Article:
Do I have to remind you of the debt-to-GDP ratios of Germany and Spain over the last 10 years? Let's see. (Eurostat)
      DE    ES
1998  60.3% 64.1%
1999  60.9% 62.3%
2000  60.4% 59.3%
2001  58.8% 55.5%
2002  60.4% 52.5%
2003  63.9% 48.7%
2004  65.7% 46.2%
2005  68.0% 43.0%
2006  67.6% 39.6%
2007  65.0% 36.2%
2008  66.0% 39.7%
2009  73.2% 53.2%
I won't embarrass you with France's numbers. But I will remind you of this
Heads of state and government agreed at the March 2005 Summit to revise the EU's Stability and Growth Pact reform. Under the revised rules, member states must still keep their public deficits under a 3% GDP/deficit ratio and their debts under a 60% GDP/debt ratio.

However, the pact's rules have been made more 'flexible' across a range of areas. For example, member states will avoid an excessive deficit procedure (EDP) if they experience any negative growth at all (previously -2%), can draw on more "relevant factors" to avoid an EDP and will have longer deadlines if they do move into an EDP.

...

In essence, big countries such as France and Germany have won concessions making the pact more 'flexible' in various parts, adding up to a considerable relaxation of the rules. In return, countries such as Austria and Netherlands have won references to "enhanced surveillance, peer support and peer pressure".

The two thresholds - 60% for the debt and 3% for the deficit - remain unchanged.

It's all a farce.

The brainless should not be in banking -- Willem Buiter
by Migeru (migeru at eurotrib dot com) on Thu May 6th, 2010 at 08:36:41 AM EST
[ Parent ]
It's not a farce.

The EU is the only entity capable of taking on the finance industry. Therefore the finance industry has decided to destroy the EU.

It's not bizarre that it's happening - it's bizarre that the EU 'leaders' are taking the attacks at face value and assuming that this is about fiscal responsibility, or whatever other reason is being used as the pretext du jour. And also that Germany has gotten itself into a position where internal politics have become more influential than long term solidarity.

In reality it's the bully coming over and saying 'I don't like your face' and using it as an excuse to pick a fight. Trying to put on a different face won't help.

It makes no sense to keep believing that the markets are playing by some kind of standard economic rules when the crash of 2008/9 and the subsequent bail-outs proved that they're only in it for whatever they can get, and that the rules will change whenever and however they need to.

And if that means taking down a government or two - all the better.

by ThatBritGuy (thatbritguy (at) googlemail.com) on Thu May 6th, 2010 at 08:55:54 AM EST
[ Parent ]
It's not bizarre that it's happening - it's bizarre that the EU 'leaders' are taking the attacks at face value and assuming that this is about fiscal responsibility, or whatever other reason is being used as the pretext du jour. And also that Germany has gotten itself into a position where internal politics have become more influential than long term solidarity.
Neither of these things are bizarre either. Europe's politicians and economic policymakers have either been schooled in neoclassical economics and the efficient market hypothesis, or have been raised in market-worshipping conventional wisdom. They are cognitively incapable of understanding what's going on.

Also, Germany has been making xenophobic noises about the peripheral Euro countries since the 1990s. Now this crisis can be used by them to validate their claims back then that the Euro should not have incorporated the Mediterranean countries. Everyone is glossing over Germany's deficit and debt during the peak of the business cycle in the mid-noughties while unconstitutionally cutting the social safety net, and the fact that they used their muscle at the EU council to avoid being rapprimanded for their excessive debt.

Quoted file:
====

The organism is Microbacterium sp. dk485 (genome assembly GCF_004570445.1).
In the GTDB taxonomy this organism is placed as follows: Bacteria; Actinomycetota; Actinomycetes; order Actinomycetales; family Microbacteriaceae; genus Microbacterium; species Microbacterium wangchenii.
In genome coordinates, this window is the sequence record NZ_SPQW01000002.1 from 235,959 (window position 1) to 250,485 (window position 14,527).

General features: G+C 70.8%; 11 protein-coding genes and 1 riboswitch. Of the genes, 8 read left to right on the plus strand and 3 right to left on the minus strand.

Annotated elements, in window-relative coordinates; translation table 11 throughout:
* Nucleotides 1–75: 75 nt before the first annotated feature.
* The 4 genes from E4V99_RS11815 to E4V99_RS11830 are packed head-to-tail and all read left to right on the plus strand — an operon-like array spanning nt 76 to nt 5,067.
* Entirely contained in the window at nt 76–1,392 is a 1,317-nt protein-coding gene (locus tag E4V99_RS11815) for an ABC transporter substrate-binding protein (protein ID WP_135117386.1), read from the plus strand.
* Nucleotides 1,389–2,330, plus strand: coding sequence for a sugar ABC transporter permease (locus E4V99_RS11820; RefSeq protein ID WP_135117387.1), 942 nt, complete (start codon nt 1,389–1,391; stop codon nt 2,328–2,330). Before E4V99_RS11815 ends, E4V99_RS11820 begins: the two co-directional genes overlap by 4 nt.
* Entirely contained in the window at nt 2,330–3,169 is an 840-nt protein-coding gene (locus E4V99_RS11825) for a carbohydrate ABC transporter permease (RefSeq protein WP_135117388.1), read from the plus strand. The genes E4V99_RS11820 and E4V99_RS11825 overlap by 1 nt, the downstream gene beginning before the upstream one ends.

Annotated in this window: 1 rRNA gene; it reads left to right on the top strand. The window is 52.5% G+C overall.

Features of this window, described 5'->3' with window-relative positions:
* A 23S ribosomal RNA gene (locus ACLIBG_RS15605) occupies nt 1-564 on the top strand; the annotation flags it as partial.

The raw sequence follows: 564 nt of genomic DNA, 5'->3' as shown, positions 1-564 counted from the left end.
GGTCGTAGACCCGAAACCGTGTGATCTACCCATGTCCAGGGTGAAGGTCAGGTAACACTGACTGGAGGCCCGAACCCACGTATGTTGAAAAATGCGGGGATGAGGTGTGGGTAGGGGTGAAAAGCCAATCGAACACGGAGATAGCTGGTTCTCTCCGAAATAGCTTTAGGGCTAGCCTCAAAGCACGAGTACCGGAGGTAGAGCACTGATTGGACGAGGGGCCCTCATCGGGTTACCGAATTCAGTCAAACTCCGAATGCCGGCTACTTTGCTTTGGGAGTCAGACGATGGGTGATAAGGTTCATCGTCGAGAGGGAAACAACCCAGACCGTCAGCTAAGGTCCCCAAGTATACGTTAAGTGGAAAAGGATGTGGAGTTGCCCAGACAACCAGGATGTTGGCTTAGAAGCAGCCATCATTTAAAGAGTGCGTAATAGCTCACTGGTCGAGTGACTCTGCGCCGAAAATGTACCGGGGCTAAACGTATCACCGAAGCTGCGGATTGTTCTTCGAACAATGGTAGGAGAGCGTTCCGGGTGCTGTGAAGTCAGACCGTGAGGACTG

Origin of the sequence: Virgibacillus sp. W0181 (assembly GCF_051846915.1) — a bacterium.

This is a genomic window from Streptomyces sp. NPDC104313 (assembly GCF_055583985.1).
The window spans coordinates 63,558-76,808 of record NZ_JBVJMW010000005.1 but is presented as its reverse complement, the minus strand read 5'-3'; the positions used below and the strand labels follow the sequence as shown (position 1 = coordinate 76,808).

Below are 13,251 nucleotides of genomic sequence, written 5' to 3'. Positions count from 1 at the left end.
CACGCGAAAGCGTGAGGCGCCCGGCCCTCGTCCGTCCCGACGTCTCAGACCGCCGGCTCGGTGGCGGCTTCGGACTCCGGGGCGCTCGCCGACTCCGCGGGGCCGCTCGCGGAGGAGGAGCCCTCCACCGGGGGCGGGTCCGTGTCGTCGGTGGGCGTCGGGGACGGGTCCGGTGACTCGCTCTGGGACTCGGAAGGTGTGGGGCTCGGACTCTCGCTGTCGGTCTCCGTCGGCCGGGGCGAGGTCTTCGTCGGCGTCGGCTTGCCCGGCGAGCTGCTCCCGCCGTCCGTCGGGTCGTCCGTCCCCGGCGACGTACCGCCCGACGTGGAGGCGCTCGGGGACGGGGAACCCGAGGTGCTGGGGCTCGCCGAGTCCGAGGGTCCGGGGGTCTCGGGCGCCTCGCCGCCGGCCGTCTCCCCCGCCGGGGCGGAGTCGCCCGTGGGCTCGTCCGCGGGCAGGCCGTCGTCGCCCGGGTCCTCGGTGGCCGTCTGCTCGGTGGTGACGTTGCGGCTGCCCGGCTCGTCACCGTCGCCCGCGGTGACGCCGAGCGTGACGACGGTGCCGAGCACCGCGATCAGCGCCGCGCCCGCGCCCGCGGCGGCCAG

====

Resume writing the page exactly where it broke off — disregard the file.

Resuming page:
The brainless should not be in banking -- Willem Buiter

by Migeru (migeru at eurotrib dot com) on Thu May 6th, 2010 at 09:02:46 AM EST
[ Parent ]
In that case Europe really is doomed, because Germany has chosen to identify with the bullies - ultimately at its own expense.

If the Mediterranean countries go, the Eastern European countries will go too, and eventually the markets will pick off the survivors one by one, leaving who knows what.

This is all good news for the neofeudalists but very bad news for everyone else.

by ThatBritGuy (thatbritguy (at) googlemail.com) on Thu May 6th, 2010 at 09:16:29 AM EST
[ Parent ]
If the Mediterranean countries go, the Eastern European countries will go too

It appears the Eastern European countries are idiots, too (at least the first-in-class ones which successfully applied neoliberal shock therapy to get into the Euro).

As the Greek government awaits the first tranche of a €110 billion rescue loan, its Socialist counterpart in Slovakia has said it will not immediately contribute its share, citing doubts over Athens' ability to push ahead with necessary reforms.


The brainless should not be in banking -- Willem Buiter
by Migeru (migeru at eurotrib dot com) on Thu May 6th, 2010 at 09:20:56 AM EST
[ Parent ]
In that case Europe really is doomed

I would love to be wrong. But even Jérôme is expecting

the utter humiliation of Germany by the markets


The brainless should not be in banking -- Willem Buiter
by Migeru (migeru at eurotrib dot com) on Thu May 6th, 2010 at 09:23:20 AM EST
[ Parent ]
Not necessarily.

Spain is too big to fail.. no way the ECB allows it. They would buy debt, or do whatever it takes.

Europe is DE, FR, GB, IT and SP... if one falls, the other follow (maybe GB is a little bit more decoupled, but not that much). Therefore the big countries are not interested in accepting the attack.

They could fight over Greece, even Portugal, not Spain or Italy. The real tragedy would be not to take this as a clear warning that further financial integration is necessary.. and that reuglation of the European markets following the same structure of the financial regulation taking shape in the US is necessary here plus a serious reform of the bond market in Europe and credit default swaps in England.

A pleasure

I therefore claim to show, not how men think in myths, but how myths operate in men's minds without their being aware of the fact. Levi-Strauss, Claude

by kcurie on Thu May 6th, 2010 at 12:35:50 PM EST
[ Parent ]